Because music really has no definite limits other than being “sound arranged over time,” some music makers have decided to run with this definition and stray from conventional music structures and timbres.
And the result can end up being painfully confusing, sonically jarring or strangely pleasant. In many cases, it can be all three.
Although unconventional songs sometimes feel like a test to our patience or ears, oftentimes they offer unique emotional motifs not found in other music.
For example, not many music genres convey sadness, depression, misanthropy or terrestrial consciousness as well as black metal’s grinding, shrieking, hopeless aesthetics. Sure, it might be difficult to accept the stark abrasiveness or unsavory politics of its pioneering bands like Darkthrone or a more polished stylistic derivative like Wolves in the Throne Room, but sometimes the journey is worth the destination if you’re looking for a certain abstract place.
However, experimental music is not limited, as it rarely is, to the caustic extremes of lo-fi Scandinavian metal.
Other brash genres like hardcore punk, noise rock and experimental hip-hop frequently explore visceral concepts like chaos, anger and, a lot of the time, hate, which is a sentiment hardly brought up outside of breakup tunes.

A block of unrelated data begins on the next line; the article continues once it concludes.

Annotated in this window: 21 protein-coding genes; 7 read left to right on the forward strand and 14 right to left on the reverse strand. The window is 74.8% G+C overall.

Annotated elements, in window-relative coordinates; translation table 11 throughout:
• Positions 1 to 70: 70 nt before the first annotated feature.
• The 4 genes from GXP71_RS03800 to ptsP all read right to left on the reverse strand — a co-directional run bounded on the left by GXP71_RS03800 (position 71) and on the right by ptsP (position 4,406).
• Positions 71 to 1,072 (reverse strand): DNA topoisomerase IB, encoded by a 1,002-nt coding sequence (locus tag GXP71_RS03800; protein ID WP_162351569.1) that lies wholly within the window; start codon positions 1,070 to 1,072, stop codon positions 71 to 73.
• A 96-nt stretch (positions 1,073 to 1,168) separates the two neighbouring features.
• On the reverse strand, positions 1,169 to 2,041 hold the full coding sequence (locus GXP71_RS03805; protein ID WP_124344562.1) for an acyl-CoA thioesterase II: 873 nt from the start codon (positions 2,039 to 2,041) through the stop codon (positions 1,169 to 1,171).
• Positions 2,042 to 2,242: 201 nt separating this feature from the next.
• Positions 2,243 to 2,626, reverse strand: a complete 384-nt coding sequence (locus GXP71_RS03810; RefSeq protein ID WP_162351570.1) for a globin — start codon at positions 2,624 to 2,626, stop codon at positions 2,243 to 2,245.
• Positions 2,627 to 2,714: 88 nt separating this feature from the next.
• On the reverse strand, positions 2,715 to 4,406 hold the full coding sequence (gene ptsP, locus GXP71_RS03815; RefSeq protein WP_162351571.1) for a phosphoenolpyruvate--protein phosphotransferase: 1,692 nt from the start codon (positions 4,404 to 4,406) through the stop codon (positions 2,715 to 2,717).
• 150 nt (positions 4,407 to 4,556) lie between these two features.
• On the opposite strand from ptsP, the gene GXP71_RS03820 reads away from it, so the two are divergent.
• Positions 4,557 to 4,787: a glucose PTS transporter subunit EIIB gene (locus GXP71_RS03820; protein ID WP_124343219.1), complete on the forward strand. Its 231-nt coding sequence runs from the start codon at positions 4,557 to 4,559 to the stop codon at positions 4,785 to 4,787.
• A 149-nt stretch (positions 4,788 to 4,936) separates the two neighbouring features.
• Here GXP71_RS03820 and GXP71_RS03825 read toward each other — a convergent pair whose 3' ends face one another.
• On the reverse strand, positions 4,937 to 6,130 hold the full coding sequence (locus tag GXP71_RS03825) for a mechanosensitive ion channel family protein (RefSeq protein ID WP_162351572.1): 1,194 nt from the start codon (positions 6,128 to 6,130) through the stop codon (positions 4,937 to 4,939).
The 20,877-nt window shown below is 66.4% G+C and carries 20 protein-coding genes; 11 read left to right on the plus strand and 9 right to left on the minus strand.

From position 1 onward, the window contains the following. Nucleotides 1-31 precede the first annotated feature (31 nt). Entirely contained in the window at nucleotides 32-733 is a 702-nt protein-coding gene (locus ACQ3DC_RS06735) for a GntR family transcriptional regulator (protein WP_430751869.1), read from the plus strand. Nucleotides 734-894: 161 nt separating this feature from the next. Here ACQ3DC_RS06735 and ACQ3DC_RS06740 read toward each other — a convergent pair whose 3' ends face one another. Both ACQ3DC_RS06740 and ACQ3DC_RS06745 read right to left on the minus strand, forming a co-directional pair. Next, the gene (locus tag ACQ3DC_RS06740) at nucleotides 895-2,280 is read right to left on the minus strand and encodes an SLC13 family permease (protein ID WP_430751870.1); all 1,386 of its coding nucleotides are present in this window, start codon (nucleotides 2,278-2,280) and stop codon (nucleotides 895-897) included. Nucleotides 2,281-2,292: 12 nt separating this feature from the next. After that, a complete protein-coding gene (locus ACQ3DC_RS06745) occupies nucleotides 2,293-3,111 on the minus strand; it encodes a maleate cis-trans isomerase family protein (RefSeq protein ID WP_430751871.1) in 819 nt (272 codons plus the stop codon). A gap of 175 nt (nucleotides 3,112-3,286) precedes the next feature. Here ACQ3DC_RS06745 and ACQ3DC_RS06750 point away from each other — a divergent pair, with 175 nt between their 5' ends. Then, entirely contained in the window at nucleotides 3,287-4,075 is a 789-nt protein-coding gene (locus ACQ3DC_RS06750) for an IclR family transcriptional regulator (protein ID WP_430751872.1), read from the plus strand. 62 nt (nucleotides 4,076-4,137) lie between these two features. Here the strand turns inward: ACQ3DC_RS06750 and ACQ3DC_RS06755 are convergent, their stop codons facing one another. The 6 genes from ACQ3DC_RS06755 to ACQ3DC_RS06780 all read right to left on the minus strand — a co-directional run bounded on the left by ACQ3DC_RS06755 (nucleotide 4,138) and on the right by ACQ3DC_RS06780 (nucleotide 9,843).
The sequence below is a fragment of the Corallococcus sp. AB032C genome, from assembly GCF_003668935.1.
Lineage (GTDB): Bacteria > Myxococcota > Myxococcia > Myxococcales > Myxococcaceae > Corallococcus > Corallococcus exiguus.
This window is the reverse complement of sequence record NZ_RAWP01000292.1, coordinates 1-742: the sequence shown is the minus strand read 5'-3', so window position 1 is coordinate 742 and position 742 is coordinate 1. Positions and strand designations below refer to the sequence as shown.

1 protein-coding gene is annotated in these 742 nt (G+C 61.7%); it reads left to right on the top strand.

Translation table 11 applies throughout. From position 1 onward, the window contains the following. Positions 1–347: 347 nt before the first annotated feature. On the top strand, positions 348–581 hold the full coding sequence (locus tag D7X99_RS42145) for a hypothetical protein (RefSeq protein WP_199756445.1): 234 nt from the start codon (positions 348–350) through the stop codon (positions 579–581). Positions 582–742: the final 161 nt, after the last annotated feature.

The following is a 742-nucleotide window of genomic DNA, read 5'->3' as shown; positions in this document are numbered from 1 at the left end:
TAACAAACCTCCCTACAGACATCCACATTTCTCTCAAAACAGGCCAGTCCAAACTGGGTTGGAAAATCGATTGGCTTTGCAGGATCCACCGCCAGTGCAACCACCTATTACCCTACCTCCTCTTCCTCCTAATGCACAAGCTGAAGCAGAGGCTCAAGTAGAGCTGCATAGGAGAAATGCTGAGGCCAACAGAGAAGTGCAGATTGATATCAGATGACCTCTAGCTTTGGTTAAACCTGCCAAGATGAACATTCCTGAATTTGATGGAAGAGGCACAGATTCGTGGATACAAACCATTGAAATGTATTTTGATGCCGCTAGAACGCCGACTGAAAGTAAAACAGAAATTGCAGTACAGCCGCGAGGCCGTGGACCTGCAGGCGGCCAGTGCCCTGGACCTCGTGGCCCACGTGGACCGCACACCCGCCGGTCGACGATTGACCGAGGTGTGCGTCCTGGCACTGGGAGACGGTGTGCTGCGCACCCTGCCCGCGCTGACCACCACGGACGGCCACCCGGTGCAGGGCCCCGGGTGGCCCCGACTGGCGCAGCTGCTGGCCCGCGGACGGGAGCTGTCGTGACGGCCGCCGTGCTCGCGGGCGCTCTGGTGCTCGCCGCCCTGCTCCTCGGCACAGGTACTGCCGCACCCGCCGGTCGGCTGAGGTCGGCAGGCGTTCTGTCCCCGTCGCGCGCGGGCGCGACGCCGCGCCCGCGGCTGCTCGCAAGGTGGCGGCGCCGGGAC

Furthemore, some non-traditional acts in the above styles translate these emotions less through the framework of a particular genre and more around the context of abrasive textures and constant noisiness such as Big Black, Clipping, Fugazi, Death Grips and, in the most extreme case, Merzbow (By the way, Pitchfork rated that Merzbow album of basically manipulated white noise an 8.7, not to say that I particularly agree with that).
Furthermore, musical experimentation is also not exclusive to the independent, obscure or avant-garde.
Many popular artists have released challenging songs that test listeners in their determination and intellect in figuring out the work’s significance. Compositions like The Beatles’ “Revolution No. 9,” The Velvet Underground’s “European Son” and Animal Collective’s “Brother Sport” all ask listeners to suspend their notion of how a song should play out and allow tape loops, feedback and noises of all sorts to build up to a fruition unparalleled by verse-chorus-verse structure.
With all that being said, I must concede that there is a line where some unconventional music becomes pretty much inaccessible. Yet, it’s hard to pinpoint that line since everyone has a subjective tolerance of what can be considered pleasant, redeeming or, conversely, headache-inducing.
What’s ultimately important is that if you keep an open mind, decipher patterns and themes and try to figure out what the artist had in mind, you might find yourself entranced by something you thought you could never like.
It’s happened to me a bunch, and I’m thankful to have added a few artists to my repertoire, even if some of them are not on Spotify.
Luke Furman is a sophomore studying journalism and a reporter for The Post. Do you listen to any of the artists he mentioned? Tweet him @LukeFurmanOU or email him at email@example.com.